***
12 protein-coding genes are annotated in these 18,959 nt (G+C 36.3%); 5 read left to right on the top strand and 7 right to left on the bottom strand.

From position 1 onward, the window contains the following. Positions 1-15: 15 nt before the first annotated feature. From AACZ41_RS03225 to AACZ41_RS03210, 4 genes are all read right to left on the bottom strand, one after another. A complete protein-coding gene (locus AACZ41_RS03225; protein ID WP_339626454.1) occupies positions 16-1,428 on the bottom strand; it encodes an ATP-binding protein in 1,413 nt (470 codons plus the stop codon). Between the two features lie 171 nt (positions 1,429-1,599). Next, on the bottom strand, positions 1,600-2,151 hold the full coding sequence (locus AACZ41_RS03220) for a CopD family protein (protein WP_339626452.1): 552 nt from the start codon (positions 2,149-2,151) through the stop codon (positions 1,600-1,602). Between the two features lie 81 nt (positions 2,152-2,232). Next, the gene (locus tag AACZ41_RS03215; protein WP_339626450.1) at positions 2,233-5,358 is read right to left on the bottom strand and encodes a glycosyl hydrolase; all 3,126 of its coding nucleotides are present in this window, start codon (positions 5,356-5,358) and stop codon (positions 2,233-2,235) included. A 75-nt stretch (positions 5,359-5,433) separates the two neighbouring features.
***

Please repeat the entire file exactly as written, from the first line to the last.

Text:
12 protein-coding genes are annotated in these 18,959 nt (G+C 36.3%); 5 read left to right on the top strand and 7 right to left on the bottom strand.

From position 1 onward, the window contains the following. Positions 1-15: 15 nt before the first annotated feature. From AACZ41_RS03225 to AACZ41_RS03210, 4 genes are all read right to left on the bottom strand, one after another. A complete protein-coding gene (locus AACZ41_RS03225; protein ID WP_339626454.1) occupies positions 16-1,428 on the bottom strand; it encodes an ATP-binding protein in 1,413 nt (470 codons plus the stop codon). Between the two features lie 171 nt (positions 1,429-1,599). Next, on the bottom strand, positions 1,600-2,151 hold the full coding sequence (locus AACZ41_RS03220) for a CopD family protein (protein WP_339626452.1): 552 nt from the start codon (positions 2,149-2,151) through the stop codon (positions 1,600-1,602). Between the two features lie 81 nt (positions 2,152-2,232). Next, the gene (locus tag AACZ41_RS03215; protein WP_339626450.1) at positions 2,233-5,358 is read right to left on the bottom strand and encodes a glycosyl hydrolase; all 3,126 of its coding nucleotides are present in this window, start codon (positions 5,356-5,358) and stop codon (positions 2,233-2,235) included. A 75-nt stretch (positions 5,359-5,433) separates the two neighbouring features.